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Tell the Story in the Daily Progress Note

We need to stop thinking of it as copying and pasting, and have a paradigm shift to consider it copying and editing. 

Last week, Shannon DeConda bemoaned the fact that we have lost the story of the encounter. She postulated that the primary impetus for this in the electronic environment has been convenience.

I agree that convenience is compelling, but if providers are doing it right, I’m not even convinced that copying and pasting is convenient and time-saving. We need to stop thinking of it as copying and pasting, and have a paradigm shift to consider it copying and editing. If a provider plunks down a copied assessment and plan into today’s note, they should be reading it with a fine-toothed comb to make sure that it accurately reflects the encounter today. It is labor-intensive to edit.

Here are some tips:

  • I often see the entire history of present illness (HPI) paragraph copied into every daily progress note, and then the provider types out a few sentences about how the patient is doing today (i.e., the interval history). If the provider insists on this behavior, have them flip the sequence so that the new information is atop the note. Realistically, if I want to know what happened in the HPI, I can go to the admitting history and physical (H&P).
  • I personally hate the “Twelve Days of Christmas” assessment and plan (A&P) list. I don’t want to know what happened over the course of the last week; I want to know what is happening today, or at least, since the patient was last documented. If the provider is married to this format, have them bold new information so the reader can easily and quickly identify it. They will need to un-bold that information the next day and bold the novel entry again.
  • Have documenters mark conditions “resolved” to make it clear that they are no longer active, but that they should remain in the reader’s consciousness. It is important that a patient had acute hypoxic respiratory failure on admission, but it is misleading to bill it as a current problem if the patient is comfortable on room air today.
  • More is not always better. Concise, understandable, and actionable is better. Do providers like reading other people’s copying and pasting? If not, remind them that their copying and pasting is someone else’s “I hate reading other people’s copying and pasting.”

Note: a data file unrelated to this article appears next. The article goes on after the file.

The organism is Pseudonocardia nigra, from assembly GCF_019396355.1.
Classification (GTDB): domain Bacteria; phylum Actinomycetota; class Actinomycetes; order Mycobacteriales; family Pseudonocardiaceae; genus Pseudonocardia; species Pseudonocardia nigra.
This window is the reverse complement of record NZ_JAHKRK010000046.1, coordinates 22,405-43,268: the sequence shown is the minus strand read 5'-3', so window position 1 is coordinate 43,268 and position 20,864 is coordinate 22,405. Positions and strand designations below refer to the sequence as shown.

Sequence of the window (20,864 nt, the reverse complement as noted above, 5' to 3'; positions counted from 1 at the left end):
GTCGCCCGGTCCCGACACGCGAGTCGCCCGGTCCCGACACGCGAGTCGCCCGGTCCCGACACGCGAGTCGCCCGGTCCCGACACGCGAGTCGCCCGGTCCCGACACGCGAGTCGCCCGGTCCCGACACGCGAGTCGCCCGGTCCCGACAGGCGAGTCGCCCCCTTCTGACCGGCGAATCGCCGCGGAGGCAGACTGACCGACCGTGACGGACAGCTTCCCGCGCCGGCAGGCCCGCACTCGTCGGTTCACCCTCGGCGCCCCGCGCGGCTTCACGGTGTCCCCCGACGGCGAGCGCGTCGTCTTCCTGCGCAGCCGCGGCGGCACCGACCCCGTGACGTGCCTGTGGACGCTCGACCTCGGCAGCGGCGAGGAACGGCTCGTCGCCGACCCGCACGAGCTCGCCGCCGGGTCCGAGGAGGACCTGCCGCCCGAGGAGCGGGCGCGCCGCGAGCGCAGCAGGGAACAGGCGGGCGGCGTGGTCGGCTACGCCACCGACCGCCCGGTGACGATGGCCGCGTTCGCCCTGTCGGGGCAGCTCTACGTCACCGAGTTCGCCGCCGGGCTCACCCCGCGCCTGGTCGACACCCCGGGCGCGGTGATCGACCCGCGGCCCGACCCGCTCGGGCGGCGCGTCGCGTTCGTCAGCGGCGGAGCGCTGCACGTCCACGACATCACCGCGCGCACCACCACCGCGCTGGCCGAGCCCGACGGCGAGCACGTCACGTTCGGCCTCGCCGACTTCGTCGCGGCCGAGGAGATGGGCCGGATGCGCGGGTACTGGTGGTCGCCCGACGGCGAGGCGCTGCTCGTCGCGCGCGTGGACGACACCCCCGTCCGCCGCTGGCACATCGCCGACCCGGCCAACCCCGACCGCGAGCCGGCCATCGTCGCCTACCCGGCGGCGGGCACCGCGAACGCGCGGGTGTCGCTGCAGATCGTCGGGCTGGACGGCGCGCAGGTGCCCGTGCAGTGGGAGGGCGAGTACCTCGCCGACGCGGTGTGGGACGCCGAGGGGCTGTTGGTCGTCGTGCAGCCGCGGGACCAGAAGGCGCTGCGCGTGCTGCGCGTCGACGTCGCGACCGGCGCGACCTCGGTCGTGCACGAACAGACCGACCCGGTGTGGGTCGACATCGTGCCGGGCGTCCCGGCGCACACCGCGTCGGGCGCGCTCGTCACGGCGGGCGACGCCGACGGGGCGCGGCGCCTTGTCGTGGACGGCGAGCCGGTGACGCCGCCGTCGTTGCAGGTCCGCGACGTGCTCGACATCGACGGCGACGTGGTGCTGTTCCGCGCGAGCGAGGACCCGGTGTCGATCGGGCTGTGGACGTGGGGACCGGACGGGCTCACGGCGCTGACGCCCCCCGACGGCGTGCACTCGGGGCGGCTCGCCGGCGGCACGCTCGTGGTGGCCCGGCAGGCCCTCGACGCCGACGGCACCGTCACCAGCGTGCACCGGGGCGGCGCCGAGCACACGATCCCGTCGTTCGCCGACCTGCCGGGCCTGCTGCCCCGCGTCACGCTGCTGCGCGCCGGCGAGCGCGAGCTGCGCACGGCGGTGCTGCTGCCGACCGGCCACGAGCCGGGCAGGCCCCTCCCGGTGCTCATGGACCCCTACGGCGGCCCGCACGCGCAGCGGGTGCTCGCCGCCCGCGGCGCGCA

• Differential diagnoses are good to let other caregivers know what the practitioner is thinking, but that section should be dynamic. If a diagnosis is ruled out, eliminate it from the list. If a definitive diagnosis has been determined, the differential diagnosis list has served its purpose and should be retired and removed.
  • Documentation should evolve. Has the organism been identified after the culture results return? If so, it should be incorporated into the assessment. Did they figure out the etiology of the sepsis with an uncertain source? Stop documenting “1. Sepsis of uncertain etiology; 2. UTI.”
  • Linkage, linkage, linkage. What caused the cellulitis, which caused the sepsis, which caused the various organ dysfunction?
  • The provider is being paid the big bucks to think, analyze, and synthesize. They should demonstrate that in their documentation. They should detail what they are basing their diagnosis on, but it does not necessarily have to appear every day. Explaining criteria for diagnosing severe protein-calorie malnutrition is crucial, once, at diagnosis; they do not need to repeat the BMI, muscle wasting, and weight loss every day. It would be appropriate to document the treatment daily as long as it is still accurate today.
  • Problem lists or A&Ps should not include every condition or surgery the patient has ever had. If it isn’t relevant to why they are here now, it shouldn’t be on the list. There is no extra credit for volume.
  • When temporal words are copied and pasted, they completely disrupt the integrity of the story. Did that happen yesterday? Or was it four days ago, and it has been copied and pasted without edit for three days?
  • The discharge summary should be a summary of the important events and a list of all the important diagnoses. A slipshod discharge summary can wreak havoc with the DRG and risk adjustment.

The providers need feedback. They don’t realize that anyone else reads their documentation or cares what they write. But we do. They won’t change their behavior unless they know they need to. Let them know – send them the link to this article!

Programming Note: Listen to Dr. Erica Remer when she co-hosts Talk Ten Tuesdays with Chuck Buck, Tuesdays at 10 a.m. Eastern.

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Erica E. Remer, MD, CCDS

Erica Remer, MD, FACEP, CCDS, has a unique perspective as a practicing emergency physician for 25 years, with extensive coding, CDI, and ICD-10 expertise. As physician advisor for University Hospitals Health System in Cleveland, Ohio for four years, she trained 2,700 providers in ICD-10, closed hundreds of queries, fought numerous DRG clinical determination and medical necessity denials, and educated CDI specialists and healthcare providers with engaging, case-based presentations. She transitioned to independent consulting in July 2016. Dr. Remer is a member of the ICD10monitor editorial board and is the co-host on the popular Talk Ten Tuesdays weekly, live Internet radio broadcasts.

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